Porous borders trigger spread of covid-19 in three districts

Monday June 8 2020

border

People living in border districts have been accused of sneaking into the country using unofficial crossing points to avoid mandatory quarantine as a measure to contain spread of coronavirus. Photo | Cyril Ndegeya  

JOHNSON KANAMUGIRE
By JOHNSON KANAMUGIRE
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Use of unofficial routes has been singled out as the main cause of covid-19 spread in three border districts.

It was understood that majority of Rwandans returning home from Democratic Republic of Congo use unofficial crossing points to avoid mandatory quarantine.

Rwanda Today established that until last week, authorities in Rusizi, Rubavu and Burera districts were struggling to trace people believed to have crossed from neighboring countries and joined their families without passing through quarantine.

In Rusizi district, more than 100 people have been picked up from their homes since May 28, and taken to TTC Mwururu and G.S Gihundwe quarantine centres.

Locals told Rwanda Today that the majority of the affected people are drivers and traders who regularly travel to Bukavu town in Democratic Republic of Congo, but were not subjected to isolation at the three designated hotels in Kamembe town.

In Rubavu district, it was reported that operations across the five sectors sharing borders with the DR Congo led to arrest of more than 62 people for avoiding quarantine centres.

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“Every returning resident has been put in the quarantine and that include a number of people reported by the community for returning to their families without reporting themselves,” said Francine Uwineza, director of health at Rubavu District, adding that some are suspected to have used unofficial border routes.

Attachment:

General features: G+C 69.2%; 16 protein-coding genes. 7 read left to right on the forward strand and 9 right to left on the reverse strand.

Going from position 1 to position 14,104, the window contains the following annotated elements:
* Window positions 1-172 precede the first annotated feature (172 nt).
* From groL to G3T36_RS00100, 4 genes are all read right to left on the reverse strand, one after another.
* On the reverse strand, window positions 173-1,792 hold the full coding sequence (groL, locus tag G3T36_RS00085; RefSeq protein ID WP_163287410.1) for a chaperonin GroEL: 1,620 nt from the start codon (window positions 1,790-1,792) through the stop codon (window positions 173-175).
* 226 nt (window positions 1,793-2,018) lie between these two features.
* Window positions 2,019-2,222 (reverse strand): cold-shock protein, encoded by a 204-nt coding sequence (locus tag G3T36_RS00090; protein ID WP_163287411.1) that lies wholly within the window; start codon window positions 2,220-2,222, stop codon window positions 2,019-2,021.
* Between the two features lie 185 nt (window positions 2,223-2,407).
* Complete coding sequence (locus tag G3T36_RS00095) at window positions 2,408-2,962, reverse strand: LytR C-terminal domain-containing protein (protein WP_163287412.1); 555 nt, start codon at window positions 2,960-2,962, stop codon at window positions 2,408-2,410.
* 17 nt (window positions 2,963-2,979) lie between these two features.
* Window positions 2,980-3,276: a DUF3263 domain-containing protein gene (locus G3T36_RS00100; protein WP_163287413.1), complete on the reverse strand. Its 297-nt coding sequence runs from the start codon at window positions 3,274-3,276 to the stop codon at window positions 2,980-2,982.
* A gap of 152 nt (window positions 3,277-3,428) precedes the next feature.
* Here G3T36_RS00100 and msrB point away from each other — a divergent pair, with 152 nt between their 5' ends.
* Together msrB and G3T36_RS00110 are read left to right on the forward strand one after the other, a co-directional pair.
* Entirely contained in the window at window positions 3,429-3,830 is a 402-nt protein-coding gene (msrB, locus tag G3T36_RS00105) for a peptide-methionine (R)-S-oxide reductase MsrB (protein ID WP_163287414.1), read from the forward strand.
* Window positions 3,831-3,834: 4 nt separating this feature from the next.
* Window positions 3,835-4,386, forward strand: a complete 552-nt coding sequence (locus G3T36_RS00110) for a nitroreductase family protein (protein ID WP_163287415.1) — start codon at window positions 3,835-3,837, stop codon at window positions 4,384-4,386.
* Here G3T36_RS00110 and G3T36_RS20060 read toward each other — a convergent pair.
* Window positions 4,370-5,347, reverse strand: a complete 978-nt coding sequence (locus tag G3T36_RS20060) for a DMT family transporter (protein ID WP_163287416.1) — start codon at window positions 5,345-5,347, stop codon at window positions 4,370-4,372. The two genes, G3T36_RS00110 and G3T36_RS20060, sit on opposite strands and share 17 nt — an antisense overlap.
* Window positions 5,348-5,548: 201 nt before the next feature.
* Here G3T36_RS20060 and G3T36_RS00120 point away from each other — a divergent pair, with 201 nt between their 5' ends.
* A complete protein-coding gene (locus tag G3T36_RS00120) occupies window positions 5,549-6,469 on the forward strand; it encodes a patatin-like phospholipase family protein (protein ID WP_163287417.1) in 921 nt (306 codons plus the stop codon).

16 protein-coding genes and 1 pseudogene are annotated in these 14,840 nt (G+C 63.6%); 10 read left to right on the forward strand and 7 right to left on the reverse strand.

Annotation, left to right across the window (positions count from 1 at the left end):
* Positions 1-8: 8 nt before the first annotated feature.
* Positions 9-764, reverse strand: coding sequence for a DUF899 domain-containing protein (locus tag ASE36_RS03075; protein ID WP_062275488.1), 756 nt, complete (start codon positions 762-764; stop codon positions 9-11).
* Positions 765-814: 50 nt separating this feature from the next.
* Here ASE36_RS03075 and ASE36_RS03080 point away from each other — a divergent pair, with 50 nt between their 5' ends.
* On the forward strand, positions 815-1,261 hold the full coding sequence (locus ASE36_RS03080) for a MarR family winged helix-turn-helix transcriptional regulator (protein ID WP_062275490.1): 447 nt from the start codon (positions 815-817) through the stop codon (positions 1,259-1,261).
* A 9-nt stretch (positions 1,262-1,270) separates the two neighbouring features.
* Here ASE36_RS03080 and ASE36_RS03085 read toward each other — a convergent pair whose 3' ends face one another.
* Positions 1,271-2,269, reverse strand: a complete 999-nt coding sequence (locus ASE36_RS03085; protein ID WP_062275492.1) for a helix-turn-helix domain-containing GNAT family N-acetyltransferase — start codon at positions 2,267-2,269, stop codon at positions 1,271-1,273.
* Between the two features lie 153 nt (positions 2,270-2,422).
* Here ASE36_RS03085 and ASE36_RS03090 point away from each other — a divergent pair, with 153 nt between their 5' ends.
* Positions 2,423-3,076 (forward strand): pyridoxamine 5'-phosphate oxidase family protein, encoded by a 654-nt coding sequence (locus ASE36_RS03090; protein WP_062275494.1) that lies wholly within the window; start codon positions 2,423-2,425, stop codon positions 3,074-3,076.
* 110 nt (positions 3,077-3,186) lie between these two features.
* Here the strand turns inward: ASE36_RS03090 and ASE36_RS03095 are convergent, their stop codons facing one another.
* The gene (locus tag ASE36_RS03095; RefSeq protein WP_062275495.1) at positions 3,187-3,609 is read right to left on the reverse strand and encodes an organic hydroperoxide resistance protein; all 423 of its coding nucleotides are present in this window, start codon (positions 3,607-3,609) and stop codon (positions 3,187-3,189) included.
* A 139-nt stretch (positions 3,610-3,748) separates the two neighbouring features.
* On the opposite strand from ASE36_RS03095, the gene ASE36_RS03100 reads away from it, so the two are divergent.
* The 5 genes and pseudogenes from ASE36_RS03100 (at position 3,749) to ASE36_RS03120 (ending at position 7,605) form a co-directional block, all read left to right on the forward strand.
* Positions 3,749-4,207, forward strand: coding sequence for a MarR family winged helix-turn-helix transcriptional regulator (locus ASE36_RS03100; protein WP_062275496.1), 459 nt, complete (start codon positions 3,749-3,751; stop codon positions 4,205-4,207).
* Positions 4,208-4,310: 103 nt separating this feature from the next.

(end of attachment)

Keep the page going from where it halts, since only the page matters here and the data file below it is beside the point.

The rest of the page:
Illicit trade

Like in Rubavu, locals in border districts expressed concerns over increased use of porous border points by people, involved in illicit trade.

The cases are said to have risen with the recent government directive compelling all incoming people to foot their bills quarantine facilities. Cost structure shows that available accommodation including bed and meals range between Rwf12,000 and Rwf55,000.

“People have no information yet on how much is charged when put in the quarantine, but there is rumours that relatives who return are scared of using official entry routes,” narrated a resident of Kinyababa in Burera.

However, local officials do not openly link the cases to the costs associated with being quarantined. Authorities said, however, that surveillance has been tightened at suspected porous border points.

“We have entered into contract with the reserve force to enhance surveillance at all the seven suspected porous routes, and they are helped by daily and night patrols by our residents.

We are also using the community health workers to help us detect members of their communities who may return without following the quarantine measures,” said Faustin Kayitsinga, executive secretary of Butaro Sector.

Mr Kayitsinga said many registered attempts to cross illegally were by Rwandans who were trapped in neighbouring countries after the lockdown was imposed in late March, while other had stayed there for more than six months.

The country shares porous borders with Uganda, Burundi, Tanzania and the Democratic Republic of Congo, which are also battling the coronavirus pandemic.

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